From Size to Speed
One thing that’s been clear this season, is the Canucks are not a bumping and bruising team. Fifteen games into the season they’ve faced teams that have taken the body to them and they’ve been horribly out done. With the Canucks looking like an episode of The Biggest Loser coming into the season, a lot of the Canucks forwards lost weight like the new look Wellwood and Bernier, but some of the wrong Canucks also lost weight. The Canucks don’t have a lot of grit, but when your grit players are slimming down you run into some problems. Shane O’Brien and Darcy Hordichuck were two more of the returning participants on The Biggest Loser, and on a team that’s young, fast, and light, the heavy weights are not supposed to follow suit.
Hordichuk in particular was brought in to be the Canucks tough guy. Since coming to the Canucks his physicality has been in steady decline and he now looks like an environmentalist Jeff Cowan on the ice hugging it out, minus the bras and the 7 game goal streak. This year the Canucks have had to rely on Glass, and Rypien, two guys that are far from heavyweights, and they’re getting pushed around.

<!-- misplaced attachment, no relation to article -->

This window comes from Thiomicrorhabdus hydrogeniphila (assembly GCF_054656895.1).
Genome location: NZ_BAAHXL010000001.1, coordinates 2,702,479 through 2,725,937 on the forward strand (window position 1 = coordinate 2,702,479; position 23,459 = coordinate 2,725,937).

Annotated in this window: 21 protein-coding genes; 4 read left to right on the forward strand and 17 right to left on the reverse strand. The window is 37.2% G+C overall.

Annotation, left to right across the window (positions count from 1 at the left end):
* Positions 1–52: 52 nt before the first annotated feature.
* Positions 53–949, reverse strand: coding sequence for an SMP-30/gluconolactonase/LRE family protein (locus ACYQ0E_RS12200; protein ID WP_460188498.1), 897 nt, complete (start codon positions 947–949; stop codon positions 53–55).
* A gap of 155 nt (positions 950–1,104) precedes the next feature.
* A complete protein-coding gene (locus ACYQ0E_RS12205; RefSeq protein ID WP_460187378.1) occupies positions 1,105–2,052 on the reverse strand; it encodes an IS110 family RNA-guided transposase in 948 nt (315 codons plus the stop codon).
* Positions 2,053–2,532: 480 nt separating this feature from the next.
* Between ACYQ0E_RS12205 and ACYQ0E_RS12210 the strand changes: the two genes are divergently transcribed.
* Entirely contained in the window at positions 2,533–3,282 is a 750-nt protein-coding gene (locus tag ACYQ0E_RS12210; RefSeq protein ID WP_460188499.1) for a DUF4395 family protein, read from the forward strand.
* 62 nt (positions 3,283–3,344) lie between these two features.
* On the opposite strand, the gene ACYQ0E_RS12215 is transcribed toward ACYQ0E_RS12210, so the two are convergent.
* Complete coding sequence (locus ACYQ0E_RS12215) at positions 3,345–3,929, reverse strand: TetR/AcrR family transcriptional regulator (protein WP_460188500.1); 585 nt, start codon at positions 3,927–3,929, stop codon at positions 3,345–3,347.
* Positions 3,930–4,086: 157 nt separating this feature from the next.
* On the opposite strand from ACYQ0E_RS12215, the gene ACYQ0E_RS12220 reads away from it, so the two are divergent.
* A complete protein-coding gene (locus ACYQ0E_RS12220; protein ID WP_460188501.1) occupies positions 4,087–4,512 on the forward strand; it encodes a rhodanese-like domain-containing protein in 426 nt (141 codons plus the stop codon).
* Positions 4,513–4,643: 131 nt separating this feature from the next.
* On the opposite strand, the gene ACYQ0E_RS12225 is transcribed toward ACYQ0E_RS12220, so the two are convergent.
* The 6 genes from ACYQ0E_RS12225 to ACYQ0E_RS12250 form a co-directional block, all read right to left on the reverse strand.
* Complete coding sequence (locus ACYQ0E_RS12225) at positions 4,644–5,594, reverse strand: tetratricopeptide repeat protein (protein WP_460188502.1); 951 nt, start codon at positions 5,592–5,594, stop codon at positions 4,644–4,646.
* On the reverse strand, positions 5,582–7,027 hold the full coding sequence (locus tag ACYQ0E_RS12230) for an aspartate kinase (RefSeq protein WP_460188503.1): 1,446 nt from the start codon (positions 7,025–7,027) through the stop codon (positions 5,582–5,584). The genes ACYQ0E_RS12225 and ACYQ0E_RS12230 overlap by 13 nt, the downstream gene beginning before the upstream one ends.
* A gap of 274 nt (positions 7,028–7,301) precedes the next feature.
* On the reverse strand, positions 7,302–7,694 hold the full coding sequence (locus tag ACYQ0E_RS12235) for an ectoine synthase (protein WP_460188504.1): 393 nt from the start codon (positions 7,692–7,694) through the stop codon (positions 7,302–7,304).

The Canucks most important games against the Northwest Division have been games they’ve been pushed around in this season. The Flames batter and bruise the Canucks, and the NW division is not a small division to play in. When it comes to Luongo, the Canucks get pushed around their own offensive zone and when you let the opposing team player get in behind your goaltender on a consistent basis you have a problem.
The Canucks don’t all necessarily need to get nastier, but they need to get smarter. The role players need to do exactly that, play their role. Hordichuk and O’Brien need to get tougher, and the Canucks really need Bieksa to clear the crease when the other team comes into the offensive zone. The Canucks can’t all get tougher, but they can get smarter, and they need to. It’s been clear all season with the speed of Raymond, Kesler, and Grabner, when the Canucks out skate their opponent they win games, and when they skate to the net they create opportunities.
In the two losses to the Flames this year, the resounding similarity was that the Canucks go pushed around and weren’t skating away from the Flames. They were skating straight into the Flames physical game and they were beaten at nearly every opportunity. Gillis wanted to build a youthful, fast team and as a result it’s resulted in a finesse game. The Canucks aren’t a team that’s going to win teams by physically beating their teams, but they can win games by out skating the other team. The Canucks skated their way to wins against the Blackhawks, and the Avalanche, they now need to apply that to the teams that build their team around battering their way to victory.